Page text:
Spend Matters welcomes a new guest post from Daniel Jeffries of Jeffries Consulting.
The ink is dry on your big ticket marketing agreement, the surviving champagne flutes are back in the glass cabinets, and (after the creative directors sleep it off for a week), now it’s time to roll up your sleeves and get back to work. What happens next?
We assume that a very high percentage of the Spend Matters community are well-versed in at least the basics of supplier relationship management. But marketing is a different beast. How do you drive ongoing value from your new marketing partner – the agency – and avoid a downward spiral of decreasing performance?
Pick up any marketing industry publication and you will likely see an article about some client running a pitch to find a new advertising agency. The proliferation of agencies and the various services they provide (media, advertising, digital, PR, production, social) means not only a great deal of choice, but also that change is constant – as Heraclitus put it so long ago.
The reasons for change are varied. But it can often come down to the personal element of the client/agency relationship, and successful agencies know this. Winning business is tough and costly. Retaining it can be even tougher and costlier.
Relationships – Agencies have long known that relationships with their key clients are the lifeblood of their business model. A strong bond with a CMO can lead to a lifetime of value for an agency; it’s not uncommon to see a CMO move to a new brand and bring in a favorite agency within the first year in the new position. There is nothing wrong with this, of course, but it does highlight the need to build strong relationships based on trust, commitment, and mutual success. If the client does well, the agency should also be doing well.
Enter the bad guys, in marketing’s view: procurement. In many corporations, marketing spend makes up a significant proportion of indirect spend. Therefore, a good deal of effort is made to “achieve savings” in this area. Traditional category management approaches often focus on the larger areas of investment (media, creative, and production) and many category managers earn their crust by running RFPs that help “drive down costs” for the company (sometimes to the detriment of the brand’s advertising effectiveness).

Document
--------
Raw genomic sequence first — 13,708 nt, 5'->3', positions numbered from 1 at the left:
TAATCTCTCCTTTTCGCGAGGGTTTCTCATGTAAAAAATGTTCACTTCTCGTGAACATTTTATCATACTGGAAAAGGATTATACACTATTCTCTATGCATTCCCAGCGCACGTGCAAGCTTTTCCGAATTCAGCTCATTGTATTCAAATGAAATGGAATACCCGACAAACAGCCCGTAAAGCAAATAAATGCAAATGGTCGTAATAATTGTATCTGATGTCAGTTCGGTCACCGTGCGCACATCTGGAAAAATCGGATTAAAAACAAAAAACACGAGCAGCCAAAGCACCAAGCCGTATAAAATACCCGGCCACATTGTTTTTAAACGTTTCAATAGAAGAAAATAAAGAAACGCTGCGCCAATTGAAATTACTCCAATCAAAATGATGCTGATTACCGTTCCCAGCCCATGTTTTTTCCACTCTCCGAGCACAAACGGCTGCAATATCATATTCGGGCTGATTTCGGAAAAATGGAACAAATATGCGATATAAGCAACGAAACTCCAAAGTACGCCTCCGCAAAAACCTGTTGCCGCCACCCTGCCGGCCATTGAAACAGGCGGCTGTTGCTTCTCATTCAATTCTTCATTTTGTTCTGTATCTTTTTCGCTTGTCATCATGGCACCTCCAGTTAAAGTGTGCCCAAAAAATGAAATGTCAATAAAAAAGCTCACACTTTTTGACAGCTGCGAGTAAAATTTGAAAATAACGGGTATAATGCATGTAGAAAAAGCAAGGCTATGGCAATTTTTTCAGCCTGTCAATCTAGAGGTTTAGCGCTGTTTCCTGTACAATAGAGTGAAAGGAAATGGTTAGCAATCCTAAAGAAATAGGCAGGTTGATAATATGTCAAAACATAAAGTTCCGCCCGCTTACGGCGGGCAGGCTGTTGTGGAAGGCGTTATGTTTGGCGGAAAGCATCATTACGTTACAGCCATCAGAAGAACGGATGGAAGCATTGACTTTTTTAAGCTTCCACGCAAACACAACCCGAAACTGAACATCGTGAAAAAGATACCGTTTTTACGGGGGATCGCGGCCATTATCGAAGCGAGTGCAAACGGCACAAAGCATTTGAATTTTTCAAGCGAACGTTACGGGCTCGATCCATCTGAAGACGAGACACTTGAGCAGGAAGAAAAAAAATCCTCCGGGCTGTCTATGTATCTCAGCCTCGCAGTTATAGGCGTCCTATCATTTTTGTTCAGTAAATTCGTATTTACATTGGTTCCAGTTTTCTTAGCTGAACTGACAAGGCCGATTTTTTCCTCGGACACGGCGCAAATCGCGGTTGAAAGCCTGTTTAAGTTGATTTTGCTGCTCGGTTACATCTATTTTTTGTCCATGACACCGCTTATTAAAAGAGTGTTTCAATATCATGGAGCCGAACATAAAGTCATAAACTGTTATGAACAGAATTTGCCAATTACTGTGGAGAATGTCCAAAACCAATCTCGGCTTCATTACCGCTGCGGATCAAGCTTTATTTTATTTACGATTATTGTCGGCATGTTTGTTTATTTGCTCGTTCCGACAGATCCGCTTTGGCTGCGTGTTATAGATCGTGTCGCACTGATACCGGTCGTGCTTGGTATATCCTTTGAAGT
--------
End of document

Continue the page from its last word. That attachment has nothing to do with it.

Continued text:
With so much effort being put into the ‘front end’ of the client/agency relationship (just look how much agencies invest in ‘new business’ pitches), are we missing the opportunity to then ‘manage’ those relationships once we fly past the pitch and contracting stage?
Agency SRM is missing – In this area, SRM is often left to the marketing team with little support from procurement beyond a standard check-the-boxes questionnaire. Proper (and effective) agency management requires a knowledge level and skill set that many businesses have not yet invested in. Let’s face it: there’s a very real scarcity of truly capable marketing category expertise out there. And where it does exist, it’s normally employed in the front end of category management.
Agency relationship management – Some brands have recognized this opportunity and are deploying specific talent dedicated to managing agency relationships can actually drive significant value. Having a focus on what happens once the dust has settled on an agency pitch allows the client to continuously get the best out of their agency relationship by:
- Reflecting on how the agency is delivering against its promises
- Objectively reviewing how the agency works with the brand’s other partners
- Offering (and receiving) feedback in a clear and timely manner – avoiding the “emotional feedback” that’s all too common
- Getting in front of issues as they develop to ensure that they are handled in the right way for the brand and the agency
- Being the voice of reason for the brand’s expectations of the agency
- Recognizing where the relationship is in the agency/client lifecycle and managing the agency accordingly (more on this in a later article)
The main barrier to success? Why, it’s procurement and the “drive for cost savings.” If marketing and procurement leaders can work with their internal clients to design a common measurement of value improvement, they’ll be in a much stronger position to deploy top talent on relationship management.
If procurement teams want to make a lasting difference for their brands, they need to understand that managing a long term relationship with a key agency partner is just as effective (if not more) than pitching the account to get a keener price.
Remember, the bitterness of poor quality remains long after the sweetness of low price is forgotten.
In a later article, I will further define the agency relationship management role.